And if any of you brave souls are willing to try this at the Southern or the Western, contact me and tell me when your session is – I will definitely be there.

 

 

9 thoughts on “Historians, TED Thyselves

  1. I sat on this for a bit, digesting it slowly. I will be paying my money for the lessons, because that is a great idea and, I think, a good deal. I have also been thinking about the emotional impact possible in public speaking. Admittedly this is a 19th century idea, but we have certainly seen evidence of it lately. I am finding myself thinking of doing more than reading from a paper. I present about the American Civil War, and I need to do that more effectively. My “conferences” are less academic–more Civil War Round Table, etc. I have been watching things like the Met’s presentation of DJSpooky’s New Civil War Symphony, war poetry readings/slams, artfully done PowerPoints, etc. I like the idea of multiple presenters collaborating to bring something unique and memorable to an “audience” of folks–maybe even getting that audience involved.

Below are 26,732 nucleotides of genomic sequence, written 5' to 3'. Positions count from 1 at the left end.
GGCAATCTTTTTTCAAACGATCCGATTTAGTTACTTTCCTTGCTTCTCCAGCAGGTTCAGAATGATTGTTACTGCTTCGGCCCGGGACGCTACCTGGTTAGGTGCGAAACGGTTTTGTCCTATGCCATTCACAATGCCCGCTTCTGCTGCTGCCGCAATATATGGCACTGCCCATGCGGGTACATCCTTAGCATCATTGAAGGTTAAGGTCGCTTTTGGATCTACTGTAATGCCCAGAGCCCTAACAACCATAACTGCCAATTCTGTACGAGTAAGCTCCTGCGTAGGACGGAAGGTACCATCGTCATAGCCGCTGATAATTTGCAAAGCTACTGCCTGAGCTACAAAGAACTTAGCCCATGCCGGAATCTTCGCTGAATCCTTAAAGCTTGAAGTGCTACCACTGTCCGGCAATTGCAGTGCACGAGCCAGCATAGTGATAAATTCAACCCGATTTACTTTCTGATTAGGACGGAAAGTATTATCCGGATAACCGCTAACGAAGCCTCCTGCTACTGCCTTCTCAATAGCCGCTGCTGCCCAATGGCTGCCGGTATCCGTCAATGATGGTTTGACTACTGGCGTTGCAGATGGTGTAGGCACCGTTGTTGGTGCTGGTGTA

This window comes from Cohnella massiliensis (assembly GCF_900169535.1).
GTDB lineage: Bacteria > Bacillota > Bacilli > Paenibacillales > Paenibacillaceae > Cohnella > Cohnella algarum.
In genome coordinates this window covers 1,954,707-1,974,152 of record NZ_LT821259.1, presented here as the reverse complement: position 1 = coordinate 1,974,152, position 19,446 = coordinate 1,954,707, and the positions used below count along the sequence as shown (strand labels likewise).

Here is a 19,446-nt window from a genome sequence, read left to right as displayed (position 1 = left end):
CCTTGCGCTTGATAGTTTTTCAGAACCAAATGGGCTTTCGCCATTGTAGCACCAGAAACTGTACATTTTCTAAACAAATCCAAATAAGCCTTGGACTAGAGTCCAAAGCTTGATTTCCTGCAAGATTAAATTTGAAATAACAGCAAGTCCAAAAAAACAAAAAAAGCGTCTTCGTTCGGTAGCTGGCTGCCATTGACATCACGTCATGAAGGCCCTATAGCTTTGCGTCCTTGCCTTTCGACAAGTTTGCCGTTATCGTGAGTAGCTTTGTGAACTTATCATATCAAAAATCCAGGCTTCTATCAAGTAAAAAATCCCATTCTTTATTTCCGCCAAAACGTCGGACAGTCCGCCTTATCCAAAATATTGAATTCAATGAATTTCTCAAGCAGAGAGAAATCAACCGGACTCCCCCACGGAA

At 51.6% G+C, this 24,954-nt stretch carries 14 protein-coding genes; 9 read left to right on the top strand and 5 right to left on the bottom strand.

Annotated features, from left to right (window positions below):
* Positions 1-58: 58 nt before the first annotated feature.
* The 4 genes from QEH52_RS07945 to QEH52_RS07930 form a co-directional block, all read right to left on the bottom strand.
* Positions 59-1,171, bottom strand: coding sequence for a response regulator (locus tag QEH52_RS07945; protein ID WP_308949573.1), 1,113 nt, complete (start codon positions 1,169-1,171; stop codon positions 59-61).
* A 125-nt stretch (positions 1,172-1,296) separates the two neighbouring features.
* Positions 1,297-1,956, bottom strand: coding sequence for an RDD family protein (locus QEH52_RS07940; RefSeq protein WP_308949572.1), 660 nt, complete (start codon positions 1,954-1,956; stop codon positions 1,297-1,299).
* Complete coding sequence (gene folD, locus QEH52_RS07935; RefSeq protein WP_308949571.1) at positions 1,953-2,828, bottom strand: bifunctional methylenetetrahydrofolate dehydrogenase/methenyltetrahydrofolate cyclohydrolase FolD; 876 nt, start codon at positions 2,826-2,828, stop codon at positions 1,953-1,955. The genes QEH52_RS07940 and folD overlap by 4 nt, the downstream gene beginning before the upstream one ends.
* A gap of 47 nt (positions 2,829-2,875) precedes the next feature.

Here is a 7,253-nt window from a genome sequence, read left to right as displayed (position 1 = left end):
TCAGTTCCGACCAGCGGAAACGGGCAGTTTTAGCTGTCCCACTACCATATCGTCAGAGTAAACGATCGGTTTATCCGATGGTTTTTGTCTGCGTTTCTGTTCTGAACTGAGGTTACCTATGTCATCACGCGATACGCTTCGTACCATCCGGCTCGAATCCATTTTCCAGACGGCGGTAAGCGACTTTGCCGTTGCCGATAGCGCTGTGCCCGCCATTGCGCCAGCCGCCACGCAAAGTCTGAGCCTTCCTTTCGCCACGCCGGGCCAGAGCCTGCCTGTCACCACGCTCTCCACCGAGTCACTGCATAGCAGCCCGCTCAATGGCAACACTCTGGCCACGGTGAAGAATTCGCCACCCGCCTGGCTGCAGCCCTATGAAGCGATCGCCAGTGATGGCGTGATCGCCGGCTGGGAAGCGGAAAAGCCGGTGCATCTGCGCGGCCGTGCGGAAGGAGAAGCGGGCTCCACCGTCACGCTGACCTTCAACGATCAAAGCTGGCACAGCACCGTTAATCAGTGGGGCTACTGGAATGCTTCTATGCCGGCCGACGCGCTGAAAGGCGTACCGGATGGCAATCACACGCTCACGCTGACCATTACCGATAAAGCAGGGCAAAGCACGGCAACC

I have nothing to lose–I will retire from the classroom in June and the rest is ALL just a labor of love from then on. Anyone else thinking along the lines of anything like this?

  2. One of the best compliments I have ever received on a student evaluation, (and I bet many of my colleagues would disagree) was in all caps: TAKE THIS WOMAN’S CLASSES. EVERY LECTURE IS LIKE A FRIGGIN’ TED TALK.

    A 50 minute TED talk with no images (bc you know me and understand that I dress for my students and want them to admire my couture). But ultimately, I am proud because most of my students are not historians, most of them do not plan on becoming historians, but most of them are now interested in some way in engaging with historical moments.